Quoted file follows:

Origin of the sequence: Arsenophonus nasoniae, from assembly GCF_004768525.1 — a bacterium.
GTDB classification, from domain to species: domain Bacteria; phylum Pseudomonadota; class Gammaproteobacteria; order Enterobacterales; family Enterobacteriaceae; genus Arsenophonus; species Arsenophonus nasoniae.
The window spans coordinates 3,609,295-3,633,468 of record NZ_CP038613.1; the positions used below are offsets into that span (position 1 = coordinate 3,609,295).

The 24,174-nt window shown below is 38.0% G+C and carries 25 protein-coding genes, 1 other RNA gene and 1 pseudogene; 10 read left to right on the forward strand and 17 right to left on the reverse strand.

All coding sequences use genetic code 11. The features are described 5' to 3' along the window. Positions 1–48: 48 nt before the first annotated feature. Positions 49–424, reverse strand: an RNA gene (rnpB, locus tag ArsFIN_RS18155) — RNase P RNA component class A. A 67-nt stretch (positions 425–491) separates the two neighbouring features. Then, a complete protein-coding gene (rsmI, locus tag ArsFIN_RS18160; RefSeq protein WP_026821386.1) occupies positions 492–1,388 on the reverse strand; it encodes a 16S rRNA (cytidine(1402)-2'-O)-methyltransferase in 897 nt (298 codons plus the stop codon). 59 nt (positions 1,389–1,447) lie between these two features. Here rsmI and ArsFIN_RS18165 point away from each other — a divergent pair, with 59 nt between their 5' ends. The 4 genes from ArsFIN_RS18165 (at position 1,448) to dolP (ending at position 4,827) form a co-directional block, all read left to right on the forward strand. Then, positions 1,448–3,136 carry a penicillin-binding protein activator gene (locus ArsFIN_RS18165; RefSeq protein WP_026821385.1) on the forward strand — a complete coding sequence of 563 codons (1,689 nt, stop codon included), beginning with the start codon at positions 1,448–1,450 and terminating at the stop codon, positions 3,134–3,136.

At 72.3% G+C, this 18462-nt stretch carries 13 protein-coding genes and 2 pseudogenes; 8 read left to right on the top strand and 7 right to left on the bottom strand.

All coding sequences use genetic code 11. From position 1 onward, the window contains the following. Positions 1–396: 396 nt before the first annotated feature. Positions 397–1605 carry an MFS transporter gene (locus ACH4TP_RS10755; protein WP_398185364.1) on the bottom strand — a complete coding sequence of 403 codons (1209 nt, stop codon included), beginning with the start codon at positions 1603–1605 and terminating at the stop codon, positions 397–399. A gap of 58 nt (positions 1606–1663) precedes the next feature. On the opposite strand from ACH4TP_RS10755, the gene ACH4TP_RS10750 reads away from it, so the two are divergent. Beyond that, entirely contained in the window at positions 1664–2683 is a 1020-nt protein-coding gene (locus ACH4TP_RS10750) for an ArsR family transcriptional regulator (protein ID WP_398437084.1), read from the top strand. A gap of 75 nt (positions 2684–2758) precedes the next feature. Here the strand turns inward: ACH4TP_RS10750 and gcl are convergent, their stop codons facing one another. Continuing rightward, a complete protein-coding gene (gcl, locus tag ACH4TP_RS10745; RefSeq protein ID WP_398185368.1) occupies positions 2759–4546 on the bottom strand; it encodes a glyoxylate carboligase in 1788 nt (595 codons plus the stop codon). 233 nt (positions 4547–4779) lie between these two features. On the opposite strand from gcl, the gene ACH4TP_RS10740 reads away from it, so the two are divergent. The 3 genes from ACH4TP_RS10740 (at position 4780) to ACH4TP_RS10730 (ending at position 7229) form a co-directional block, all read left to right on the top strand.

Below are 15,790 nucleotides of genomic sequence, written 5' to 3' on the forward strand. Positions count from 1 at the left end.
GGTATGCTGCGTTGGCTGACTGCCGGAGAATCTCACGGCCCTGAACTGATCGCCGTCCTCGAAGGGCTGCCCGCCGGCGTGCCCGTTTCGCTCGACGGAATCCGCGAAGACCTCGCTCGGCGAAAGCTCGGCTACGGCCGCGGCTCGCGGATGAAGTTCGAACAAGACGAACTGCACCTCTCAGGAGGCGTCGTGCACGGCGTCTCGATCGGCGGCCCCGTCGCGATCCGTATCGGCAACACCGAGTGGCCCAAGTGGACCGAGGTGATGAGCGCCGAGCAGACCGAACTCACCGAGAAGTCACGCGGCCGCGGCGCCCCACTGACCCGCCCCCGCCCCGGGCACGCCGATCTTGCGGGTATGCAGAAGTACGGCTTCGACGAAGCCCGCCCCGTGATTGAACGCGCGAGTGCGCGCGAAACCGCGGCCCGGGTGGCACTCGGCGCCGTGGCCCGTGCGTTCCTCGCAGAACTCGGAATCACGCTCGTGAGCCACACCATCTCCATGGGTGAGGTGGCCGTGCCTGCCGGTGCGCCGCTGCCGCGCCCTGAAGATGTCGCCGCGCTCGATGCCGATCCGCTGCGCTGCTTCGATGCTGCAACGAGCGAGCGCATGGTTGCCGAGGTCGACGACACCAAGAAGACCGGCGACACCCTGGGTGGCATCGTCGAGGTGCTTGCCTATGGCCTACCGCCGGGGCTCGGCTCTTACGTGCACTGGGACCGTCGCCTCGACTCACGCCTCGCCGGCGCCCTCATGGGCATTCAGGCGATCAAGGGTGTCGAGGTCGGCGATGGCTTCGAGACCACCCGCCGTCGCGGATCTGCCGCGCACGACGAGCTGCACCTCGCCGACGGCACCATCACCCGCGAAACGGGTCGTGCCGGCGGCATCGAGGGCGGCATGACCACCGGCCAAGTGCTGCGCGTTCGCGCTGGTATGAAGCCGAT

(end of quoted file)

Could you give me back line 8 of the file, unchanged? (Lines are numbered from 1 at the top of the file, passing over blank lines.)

Below are 15,790 nucleotides of genomic sequence, written 5' to 3' on the forward strand. Positions count from 1 at the left end.